Sunday, November 16, 2008

"Building the next economy and a new republic"

Richard Florida offers his take on our era of transformation and what it will take to build a new system for a 21st century America.

Today is much more like the mid-19th century and the time of Lincoln - the rise of a wholly new economic system and the large-scale class divides it produced. It is very difficult to even imagine the broad infrastructure or system architecture required to propel this emergent system of idea-driven, creative capitalism.

One thing is for certain: The old era will have to give way before the new era can take shape. The rise of industrial capitalism required a revolution in agricultural productivity and the mass shrinkage of farm-based employment. Remember Herbert Hoover’s mantra - “a chicken in every pot and a car in every garage.” Food had to become cheap to free up consumption and demand for cars and industrial products. The revolution in agriculture freed up capital and labor that could be redeployed in then expanding industrial economy.  The rise of single-family home ownership and the auto-oriented suburb then closed the consumption circuit of Fordism.

Building the next economy and a new republic will require a similarly fundamental transformation of the core sectors of Fordism. This is more than creating new technology and building a new green infrastructure. We will need to massively shrink the cost for consumption of houses and cars.

The new system will be unable to emerge if people are spending the overwhelming amount of their incomes on housing (mortgages plus maintenance, utilities, taxes) and auto-expenses. To do so, we will need to make the housing system much more flexible, massively increase the productivity and efficiency of housing production (I’ll be writing more on this soon), and enable people to become far less dependent on cars. Only this kind of massive shift in the underlying architecture of society will free up sufficient income and demand for the next new things and enable us to begin to build the new infrastructure which can set innovation and economic growth on a new trajectory. Who in the Obama administration is even thinking along these lines?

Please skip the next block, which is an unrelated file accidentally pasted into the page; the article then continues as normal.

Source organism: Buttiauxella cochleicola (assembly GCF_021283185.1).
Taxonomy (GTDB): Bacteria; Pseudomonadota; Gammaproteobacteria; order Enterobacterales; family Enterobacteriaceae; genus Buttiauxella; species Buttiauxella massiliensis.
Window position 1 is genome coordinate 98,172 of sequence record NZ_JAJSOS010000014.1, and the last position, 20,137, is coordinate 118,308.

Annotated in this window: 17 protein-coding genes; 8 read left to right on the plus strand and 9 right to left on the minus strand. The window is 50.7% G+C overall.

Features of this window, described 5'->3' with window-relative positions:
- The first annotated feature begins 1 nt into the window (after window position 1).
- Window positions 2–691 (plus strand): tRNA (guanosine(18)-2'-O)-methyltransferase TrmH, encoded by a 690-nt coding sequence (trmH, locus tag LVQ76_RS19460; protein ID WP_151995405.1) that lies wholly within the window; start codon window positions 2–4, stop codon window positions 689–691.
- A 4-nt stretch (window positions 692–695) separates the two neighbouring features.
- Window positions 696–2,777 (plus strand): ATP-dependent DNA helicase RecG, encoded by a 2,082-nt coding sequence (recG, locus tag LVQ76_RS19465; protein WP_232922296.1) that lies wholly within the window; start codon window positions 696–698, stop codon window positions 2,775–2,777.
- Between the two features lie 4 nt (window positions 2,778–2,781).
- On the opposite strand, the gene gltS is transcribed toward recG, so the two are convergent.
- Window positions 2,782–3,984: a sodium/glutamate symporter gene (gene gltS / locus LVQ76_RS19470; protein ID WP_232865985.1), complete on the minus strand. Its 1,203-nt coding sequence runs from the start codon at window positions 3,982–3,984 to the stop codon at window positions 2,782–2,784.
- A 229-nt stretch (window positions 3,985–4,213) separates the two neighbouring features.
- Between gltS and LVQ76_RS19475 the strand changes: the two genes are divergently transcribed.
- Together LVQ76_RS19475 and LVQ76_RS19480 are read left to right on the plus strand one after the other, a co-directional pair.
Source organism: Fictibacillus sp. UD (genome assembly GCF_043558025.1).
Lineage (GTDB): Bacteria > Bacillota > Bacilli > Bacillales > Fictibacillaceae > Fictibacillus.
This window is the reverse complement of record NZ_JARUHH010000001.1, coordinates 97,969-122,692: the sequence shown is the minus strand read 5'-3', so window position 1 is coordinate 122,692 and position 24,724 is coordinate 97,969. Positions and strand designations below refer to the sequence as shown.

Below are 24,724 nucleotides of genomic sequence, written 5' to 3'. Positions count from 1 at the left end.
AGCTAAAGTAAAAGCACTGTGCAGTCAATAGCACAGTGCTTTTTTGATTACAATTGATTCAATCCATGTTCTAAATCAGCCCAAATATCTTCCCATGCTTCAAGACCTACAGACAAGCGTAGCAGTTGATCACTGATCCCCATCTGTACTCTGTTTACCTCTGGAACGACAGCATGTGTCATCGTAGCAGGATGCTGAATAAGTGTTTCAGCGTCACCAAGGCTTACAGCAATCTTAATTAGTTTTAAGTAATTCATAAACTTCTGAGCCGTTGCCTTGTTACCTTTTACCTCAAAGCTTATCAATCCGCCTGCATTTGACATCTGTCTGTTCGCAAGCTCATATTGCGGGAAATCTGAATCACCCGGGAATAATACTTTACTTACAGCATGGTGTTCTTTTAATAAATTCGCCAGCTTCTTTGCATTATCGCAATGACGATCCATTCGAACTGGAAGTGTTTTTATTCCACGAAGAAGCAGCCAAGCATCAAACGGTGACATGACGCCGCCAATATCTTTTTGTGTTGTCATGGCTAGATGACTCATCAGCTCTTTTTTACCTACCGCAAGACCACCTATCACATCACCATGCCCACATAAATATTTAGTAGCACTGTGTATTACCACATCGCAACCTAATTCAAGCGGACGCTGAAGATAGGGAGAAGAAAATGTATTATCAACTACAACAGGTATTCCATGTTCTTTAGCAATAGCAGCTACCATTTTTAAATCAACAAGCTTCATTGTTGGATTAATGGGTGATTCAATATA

The clock of history is always ticking. Eventually, the place or places that can set in motion this shift will accure first-mover advantages similar to those that the U.S. gained in the late 19th and 20th centuries. Can this happen in the U.S.? Can Obama help catalyze this broad shift, or are we still too early in the historical process? What about entrenched U.S. interests - the insitutional rigidities the late Mancur Olson wrote about - can they be overcome and recast? Washington remains locked in a conversation which entails propping up the Fordist economy - a housing finance bailout, an auto bailout, a homewner bailout - when instead what is needed is to free up capital from these sectors and massively redeploy it into others. And if not the U.S., where and when might this happen? How long will it take?

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